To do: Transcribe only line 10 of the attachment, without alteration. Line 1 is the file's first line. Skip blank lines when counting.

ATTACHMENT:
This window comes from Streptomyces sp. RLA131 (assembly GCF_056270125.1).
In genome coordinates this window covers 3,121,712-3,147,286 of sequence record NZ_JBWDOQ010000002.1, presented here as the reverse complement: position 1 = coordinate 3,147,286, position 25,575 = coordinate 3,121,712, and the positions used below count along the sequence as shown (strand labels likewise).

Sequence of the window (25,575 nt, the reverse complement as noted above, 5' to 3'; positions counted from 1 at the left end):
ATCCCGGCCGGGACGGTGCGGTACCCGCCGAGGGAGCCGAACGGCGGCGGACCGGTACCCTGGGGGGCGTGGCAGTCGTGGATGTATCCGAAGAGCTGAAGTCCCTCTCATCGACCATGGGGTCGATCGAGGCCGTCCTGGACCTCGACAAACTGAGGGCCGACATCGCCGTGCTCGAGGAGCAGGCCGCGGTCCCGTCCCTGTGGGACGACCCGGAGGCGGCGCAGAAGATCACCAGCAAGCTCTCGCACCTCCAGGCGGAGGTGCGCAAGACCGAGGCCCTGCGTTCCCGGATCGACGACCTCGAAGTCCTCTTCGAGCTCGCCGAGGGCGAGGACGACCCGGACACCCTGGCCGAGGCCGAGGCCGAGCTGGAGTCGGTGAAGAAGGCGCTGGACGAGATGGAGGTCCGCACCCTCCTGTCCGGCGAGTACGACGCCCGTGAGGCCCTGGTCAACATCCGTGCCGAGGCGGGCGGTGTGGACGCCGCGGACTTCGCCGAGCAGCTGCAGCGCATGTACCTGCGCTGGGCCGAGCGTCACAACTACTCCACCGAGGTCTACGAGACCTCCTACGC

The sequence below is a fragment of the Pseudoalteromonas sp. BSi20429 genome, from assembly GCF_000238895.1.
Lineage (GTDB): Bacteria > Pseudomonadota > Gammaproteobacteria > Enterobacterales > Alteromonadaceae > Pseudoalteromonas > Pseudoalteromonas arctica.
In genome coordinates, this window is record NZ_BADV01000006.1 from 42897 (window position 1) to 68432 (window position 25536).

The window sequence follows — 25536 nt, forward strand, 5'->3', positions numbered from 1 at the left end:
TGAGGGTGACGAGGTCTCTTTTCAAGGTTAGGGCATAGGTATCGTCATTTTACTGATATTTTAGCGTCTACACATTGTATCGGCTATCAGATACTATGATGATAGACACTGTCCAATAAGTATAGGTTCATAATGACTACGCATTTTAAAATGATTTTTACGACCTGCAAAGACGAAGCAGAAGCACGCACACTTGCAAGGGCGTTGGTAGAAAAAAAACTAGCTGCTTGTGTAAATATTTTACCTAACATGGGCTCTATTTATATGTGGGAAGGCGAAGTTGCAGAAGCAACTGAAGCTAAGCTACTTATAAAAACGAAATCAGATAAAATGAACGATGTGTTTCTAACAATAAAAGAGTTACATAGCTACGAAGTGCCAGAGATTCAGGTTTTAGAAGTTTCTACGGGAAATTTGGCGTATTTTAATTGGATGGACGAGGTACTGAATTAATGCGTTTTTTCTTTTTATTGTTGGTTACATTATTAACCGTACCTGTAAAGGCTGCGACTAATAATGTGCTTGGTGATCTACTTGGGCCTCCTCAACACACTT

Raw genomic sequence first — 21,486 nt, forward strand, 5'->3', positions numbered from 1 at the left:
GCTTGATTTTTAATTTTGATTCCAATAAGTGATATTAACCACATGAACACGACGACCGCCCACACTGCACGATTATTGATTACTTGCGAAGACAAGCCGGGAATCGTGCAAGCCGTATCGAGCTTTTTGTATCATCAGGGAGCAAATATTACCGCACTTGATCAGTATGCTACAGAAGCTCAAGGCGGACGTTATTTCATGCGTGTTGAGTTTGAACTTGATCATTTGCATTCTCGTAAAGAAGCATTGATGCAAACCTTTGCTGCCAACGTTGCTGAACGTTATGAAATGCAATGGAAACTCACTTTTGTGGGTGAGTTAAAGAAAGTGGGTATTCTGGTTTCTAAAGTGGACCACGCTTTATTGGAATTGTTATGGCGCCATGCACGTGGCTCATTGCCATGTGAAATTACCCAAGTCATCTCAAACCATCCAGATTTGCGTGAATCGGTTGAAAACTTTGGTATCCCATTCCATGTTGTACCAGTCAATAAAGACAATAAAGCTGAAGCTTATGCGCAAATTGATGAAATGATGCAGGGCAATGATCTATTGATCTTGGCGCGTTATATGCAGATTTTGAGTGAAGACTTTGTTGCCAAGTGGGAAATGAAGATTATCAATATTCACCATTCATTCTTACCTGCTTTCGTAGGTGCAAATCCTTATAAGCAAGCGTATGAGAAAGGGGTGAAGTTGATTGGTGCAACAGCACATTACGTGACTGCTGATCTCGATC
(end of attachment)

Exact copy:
Raw genomic sequence first — 21,486 nt, forward strand, 5'->3', positions numbered from 1 at the left: